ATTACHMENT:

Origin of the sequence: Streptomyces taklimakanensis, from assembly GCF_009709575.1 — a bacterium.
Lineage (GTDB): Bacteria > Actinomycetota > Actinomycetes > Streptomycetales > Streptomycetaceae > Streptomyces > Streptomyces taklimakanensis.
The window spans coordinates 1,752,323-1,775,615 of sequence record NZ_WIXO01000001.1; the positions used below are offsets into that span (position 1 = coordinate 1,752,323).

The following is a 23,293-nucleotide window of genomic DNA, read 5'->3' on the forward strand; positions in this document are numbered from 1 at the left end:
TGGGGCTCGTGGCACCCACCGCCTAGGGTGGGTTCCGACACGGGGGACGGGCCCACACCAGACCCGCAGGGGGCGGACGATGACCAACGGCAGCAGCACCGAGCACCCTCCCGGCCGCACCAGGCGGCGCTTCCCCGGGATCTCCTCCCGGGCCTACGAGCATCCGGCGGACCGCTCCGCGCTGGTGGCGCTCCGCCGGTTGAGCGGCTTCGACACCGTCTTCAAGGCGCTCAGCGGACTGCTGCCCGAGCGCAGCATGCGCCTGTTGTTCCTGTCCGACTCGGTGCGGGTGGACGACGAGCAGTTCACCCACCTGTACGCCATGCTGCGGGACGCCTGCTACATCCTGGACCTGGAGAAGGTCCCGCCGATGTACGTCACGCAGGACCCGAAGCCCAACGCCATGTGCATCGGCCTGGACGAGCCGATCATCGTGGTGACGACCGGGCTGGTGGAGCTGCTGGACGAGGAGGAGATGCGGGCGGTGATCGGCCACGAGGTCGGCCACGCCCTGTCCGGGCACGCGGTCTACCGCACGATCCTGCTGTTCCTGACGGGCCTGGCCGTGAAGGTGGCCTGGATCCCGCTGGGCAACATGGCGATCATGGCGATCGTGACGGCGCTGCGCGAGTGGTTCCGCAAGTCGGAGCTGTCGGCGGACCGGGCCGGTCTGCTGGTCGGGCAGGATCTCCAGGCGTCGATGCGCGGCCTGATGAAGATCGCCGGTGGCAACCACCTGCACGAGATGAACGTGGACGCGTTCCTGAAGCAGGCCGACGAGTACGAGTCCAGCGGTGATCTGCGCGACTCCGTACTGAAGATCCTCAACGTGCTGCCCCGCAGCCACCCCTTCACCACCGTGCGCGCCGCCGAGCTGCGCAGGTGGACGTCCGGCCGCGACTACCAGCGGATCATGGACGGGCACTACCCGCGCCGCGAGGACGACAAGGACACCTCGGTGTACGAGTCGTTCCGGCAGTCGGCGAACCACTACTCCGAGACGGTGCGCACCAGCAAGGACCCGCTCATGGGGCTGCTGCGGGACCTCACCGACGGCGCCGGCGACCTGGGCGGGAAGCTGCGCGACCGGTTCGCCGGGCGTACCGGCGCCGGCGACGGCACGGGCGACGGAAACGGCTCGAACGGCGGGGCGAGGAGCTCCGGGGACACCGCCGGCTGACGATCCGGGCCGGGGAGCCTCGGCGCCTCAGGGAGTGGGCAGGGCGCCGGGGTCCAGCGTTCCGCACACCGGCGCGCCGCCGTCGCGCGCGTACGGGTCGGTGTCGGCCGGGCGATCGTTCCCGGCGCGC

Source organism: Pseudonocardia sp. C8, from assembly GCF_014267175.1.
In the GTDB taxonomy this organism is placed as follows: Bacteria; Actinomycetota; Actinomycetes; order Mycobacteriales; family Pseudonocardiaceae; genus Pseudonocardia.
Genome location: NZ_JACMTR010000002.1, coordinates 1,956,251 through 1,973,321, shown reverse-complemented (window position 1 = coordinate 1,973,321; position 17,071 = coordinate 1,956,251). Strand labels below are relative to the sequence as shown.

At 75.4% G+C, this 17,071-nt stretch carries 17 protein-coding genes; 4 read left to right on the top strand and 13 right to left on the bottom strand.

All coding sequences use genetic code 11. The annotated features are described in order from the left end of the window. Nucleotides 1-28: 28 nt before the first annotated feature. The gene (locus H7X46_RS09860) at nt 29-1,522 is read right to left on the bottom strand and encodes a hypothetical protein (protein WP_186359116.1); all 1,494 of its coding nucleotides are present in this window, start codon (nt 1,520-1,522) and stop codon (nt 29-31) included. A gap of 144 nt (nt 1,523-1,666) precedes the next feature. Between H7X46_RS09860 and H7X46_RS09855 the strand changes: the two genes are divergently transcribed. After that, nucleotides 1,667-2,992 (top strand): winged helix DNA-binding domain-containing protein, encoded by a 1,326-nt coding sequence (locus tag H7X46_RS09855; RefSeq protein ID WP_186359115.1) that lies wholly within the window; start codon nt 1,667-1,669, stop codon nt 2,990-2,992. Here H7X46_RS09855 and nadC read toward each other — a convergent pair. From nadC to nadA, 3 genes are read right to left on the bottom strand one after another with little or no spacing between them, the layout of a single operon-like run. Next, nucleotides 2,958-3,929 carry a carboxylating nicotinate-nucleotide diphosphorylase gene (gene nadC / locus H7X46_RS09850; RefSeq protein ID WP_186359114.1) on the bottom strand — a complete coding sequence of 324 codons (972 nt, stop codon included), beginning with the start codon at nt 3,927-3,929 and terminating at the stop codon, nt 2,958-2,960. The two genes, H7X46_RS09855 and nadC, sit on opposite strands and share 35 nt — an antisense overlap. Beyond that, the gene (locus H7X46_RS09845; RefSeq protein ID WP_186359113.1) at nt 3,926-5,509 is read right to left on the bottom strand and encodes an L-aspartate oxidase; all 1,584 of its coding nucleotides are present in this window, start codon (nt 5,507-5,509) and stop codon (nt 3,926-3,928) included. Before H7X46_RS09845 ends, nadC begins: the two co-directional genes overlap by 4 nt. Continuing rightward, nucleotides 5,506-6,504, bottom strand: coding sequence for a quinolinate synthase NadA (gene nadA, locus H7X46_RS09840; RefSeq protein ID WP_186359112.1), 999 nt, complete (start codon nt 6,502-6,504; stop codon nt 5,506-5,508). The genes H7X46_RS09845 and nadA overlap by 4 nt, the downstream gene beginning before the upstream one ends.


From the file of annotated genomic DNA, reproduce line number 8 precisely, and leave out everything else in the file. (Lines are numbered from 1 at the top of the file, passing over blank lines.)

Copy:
Genome location: NZ_JACMTR010000002.1, coordinates 1,956,251 through 1,973,321, shown reverse-complemented (window position 1 = coordinate 1,973,321; position 17,071 = coordinate 1,956,251). Strand labels below are relative to the sequence as shown.